Subodh Ji,
It seems that you have not heard the song before.
I would have ignored writing again but that would be depriving a connoisseur like you of the pleasure of this song.
In YouTube, a gentlemen named Ajay Yuvraj has this song on his website.
It is my request to you to listen to the song.

117 Subodh Agrawal May 20, 2014 at 7:21 pm

Arvinder ji

Youtube has removed the link to ‘O mere ranjhna’. I found it on and added it to my favorites, but it will be some time before I am able to fill the cd and order it.

Let me add to the comment on ‘Intezaar aur abhi’. The sthayi and first stanza are Yaman. The second stanza ‘Rain gayi bojhal ankhiyan mein’ is Bihag and the third ‘Bhor bhayi par koi na aaya’ is Bhairav.

118 Nagesh June 9, 2014 at 11:00 pm

Great effort! It is heartening to see so many correspondents interested in this pursuit of semiclassical Hindi film songs. Most songs in the older movies were based on classical raagas although may not qualify for the ‘semiclassical’ tag. For instance, the iconic Junglee song ‘Chahe koi mujhe Junglee kahe’ which was was based on Bhairavi. Well, there are hundreds of them.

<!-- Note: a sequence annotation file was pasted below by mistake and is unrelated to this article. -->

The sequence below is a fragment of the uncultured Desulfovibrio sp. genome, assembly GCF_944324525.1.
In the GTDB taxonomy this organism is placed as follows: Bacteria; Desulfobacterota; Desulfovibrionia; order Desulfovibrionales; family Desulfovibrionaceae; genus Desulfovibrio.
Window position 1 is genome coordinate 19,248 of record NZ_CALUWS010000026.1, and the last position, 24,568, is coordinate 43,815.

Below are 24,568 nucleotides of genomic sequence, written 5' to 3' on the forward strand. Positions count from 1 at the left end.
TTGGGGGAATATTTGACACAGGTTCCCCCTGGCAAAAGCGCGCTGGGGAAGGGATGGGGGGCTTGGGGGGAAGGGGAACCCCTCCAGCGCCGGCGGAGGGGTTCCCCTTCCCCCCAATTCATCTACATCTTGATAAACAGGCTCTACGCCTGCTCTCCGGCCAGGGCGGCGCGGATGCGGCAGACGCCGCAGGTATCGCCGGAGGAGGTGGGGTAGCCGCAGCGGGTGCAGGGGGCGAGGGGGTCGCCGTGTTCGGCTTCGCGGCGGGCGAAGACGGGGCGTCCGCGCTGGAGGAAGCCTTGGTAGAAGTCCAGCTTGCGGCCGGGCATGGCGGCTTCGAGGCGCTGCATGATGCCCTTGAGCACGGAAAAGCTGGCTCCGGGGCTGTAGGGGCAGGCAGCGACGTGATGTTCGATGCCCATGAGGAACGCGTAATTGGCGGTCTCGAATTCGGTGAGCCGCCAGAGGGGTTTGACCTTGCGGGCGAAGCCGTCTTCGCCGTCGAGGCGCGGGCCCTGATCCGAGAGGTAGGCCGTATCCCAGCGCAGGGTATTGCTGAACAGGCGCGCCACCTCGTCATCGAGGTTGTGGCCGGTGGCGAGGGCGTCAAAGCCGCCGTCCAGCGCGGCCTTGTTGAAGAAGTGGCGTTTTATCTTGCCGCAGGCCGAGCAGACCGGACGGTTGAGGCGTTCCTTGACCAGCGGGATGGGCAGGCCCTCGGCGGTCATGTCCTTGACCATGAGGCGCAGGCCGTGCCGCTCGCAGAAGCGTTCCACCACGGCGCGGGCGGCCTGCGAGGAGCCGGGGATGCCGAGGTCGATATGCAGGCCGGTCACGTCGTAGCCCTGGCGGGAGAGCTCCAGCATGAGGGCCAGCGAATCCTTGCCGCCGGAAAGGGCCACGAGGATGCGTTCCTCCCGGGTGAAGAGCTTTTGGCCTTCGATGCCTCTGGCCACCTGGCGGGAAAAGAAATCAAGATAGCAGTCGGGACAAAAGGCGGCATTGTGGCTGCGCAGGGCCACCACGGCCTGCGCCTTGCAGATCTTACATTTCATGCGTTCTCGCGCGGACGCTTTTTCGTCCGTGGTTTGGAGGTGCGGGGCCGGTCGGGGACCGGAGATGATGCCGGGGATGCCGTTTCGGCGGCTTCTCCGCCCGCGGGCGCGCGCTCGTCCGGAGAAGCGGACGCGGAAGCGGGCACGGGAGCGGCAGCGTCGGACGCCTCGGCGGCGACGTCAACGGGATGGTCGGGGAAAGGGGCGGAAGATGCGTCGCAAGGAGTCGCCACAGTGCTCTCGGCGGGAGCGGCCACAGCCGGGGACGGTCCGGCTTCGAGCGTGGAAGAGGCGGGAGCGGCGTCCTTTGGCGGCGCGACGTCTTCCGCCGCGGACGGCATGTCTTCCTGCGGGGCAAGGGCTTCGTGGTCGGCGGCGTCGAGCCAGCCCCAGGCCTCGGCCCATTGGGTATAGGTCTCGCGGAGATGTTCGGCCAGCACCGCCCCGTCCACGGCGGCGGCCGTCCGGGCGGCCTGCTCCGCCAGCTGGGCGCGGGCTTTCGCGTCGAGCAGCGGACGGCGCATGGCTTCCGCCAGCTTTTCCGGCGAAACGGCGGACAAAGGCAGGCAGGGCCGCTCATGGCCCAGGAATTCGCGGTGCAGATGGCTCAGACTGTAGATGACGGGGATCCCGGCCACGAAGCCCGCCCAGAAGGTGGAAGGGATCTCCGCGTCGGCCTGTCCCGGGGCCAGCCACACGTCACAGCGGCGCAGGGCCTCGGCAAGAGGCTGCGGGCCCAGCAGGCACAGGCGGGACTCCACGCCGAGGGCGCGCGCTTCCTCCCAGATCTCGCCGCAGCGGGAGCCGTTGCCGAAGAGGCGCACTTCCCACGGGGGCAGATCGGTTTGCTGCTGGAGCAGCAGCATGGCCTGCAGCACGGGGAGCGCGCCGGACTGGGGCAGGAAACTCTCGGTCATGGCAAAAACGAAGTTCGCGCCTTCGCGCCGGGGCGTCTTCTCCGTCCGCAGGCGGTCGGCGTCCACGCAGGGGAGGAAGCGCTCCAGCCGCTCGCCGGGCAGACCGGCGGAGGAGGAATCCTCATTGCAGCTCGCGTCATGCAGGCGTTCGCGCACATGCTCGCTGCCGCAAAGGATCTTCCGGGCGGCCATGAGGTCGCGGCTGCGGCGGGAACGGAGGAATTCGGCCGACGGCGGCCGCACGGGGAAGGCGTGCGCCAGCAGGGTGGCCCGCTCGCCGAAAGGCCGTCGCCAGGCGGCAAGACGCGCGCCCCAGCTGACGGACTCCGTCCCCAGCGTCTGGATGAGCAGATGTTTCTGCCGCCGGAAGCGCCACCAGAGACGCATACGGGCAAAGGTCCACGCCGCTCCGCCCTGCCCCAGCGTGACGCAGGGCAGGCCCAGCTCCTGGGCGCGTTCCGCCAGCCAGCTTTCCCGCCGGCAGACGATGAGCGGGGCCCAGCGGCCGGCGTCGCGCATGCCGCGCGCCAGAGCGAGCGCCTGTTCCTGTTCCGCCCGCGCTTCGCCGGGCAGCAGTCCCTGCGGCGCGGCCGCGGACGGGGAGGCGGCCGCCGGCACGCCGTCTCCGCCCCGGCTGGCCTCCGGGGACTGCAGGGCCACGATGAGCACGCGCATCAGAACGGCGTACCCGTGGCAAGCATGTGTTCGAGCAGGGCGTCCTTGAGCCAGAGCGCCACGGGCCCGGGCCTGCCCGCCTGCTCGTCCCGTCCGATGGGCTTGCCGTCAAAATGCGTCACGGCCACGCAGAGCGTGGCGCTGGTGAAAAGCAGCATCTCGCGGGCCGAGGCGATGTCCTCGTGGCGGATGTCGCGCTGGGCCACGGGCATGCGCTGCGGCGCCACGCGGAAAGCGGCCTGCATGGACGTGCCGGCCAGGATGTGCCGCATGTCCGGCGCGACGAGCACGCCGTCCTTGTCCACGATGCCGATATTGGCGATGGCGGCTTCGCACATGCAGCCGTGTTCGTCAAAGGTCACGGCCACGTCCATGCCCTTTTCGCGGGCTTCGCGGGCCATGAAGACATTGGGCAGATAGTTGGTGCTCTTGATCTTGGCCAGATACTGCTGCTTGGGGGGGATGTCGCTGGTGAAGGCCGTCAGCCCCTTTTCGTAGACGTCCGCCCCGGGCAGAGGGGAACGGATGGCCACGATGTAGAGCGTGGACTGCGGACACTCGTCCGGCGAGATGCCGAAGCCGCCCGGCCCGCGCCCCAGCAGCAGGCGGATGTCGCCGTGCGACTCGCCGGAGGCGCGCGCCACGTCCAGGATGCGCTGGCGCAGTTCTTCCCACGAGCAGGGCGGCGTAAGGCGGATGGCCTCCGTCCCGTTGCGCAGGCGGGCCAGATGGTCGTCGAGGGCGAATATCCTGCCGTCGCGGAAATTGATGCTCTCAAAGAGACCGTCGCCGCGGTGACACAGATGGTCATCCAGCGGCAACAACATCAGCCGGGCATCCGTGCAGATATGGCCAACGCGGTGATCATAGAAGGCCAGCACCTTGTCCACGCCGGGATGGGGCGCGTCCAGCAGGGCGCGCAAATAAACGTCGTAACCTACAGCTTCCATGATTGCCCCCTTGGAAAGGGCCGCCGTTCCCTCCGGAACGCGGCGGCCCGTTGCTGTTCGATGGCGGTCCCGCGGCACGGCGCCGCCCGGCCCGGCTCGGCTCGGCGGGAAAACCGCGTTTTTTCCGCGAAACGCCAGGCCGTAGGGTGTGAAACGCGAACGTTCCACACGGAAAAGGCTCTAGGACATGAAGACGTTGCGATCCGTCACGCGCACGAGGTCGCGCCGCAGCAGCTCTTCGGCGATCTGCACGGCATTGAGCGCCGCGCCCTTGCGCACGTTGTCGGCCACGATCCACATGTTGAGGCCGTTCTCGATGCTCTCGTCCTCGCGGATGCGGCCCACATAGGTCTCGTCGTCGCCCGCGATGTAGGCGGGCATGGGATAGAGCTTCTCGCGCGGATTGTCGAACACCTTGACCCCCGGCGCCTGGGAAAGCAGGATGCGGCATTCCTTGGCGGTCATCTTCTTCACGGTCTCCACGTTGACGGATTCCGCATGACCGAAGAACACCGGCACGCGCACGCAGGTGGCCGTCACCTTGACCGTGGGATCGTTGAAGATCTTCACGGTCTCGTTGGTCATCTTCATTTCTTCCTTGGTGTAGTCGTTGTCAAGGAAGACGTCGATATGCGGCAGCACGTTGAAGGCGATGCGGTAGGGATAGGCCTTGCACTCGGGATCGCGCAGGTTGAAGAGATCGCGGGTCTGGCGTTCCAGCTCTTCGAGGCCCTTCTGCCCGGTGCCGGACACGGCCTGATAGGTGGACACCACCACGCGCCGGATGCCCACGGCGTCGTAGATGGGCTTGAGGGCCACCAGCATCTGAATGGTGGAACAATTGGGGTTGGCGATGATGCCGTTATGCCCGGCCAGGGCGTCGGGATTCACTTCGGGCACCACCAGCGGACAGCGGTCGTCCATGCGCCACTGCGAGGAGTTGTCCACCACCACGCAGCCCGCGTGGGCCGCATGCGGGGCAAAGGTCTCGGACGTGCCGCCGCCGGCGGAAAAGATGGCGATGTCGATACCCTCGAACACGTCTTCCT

A couple of suggestions: Jyothi Kalash chalke is probably based on Raag Deshkaar rather than on Bhupali, by virtue of its movements mostly in the higher registers.
Jhanan jhana ke apne payal is based on Raag Shankara, a favourite of the classical singers of yore.
Thanks for the wonderful site! It is such a joy to go through it.

119 Nagesh June 9, 2014 at 11:14 pm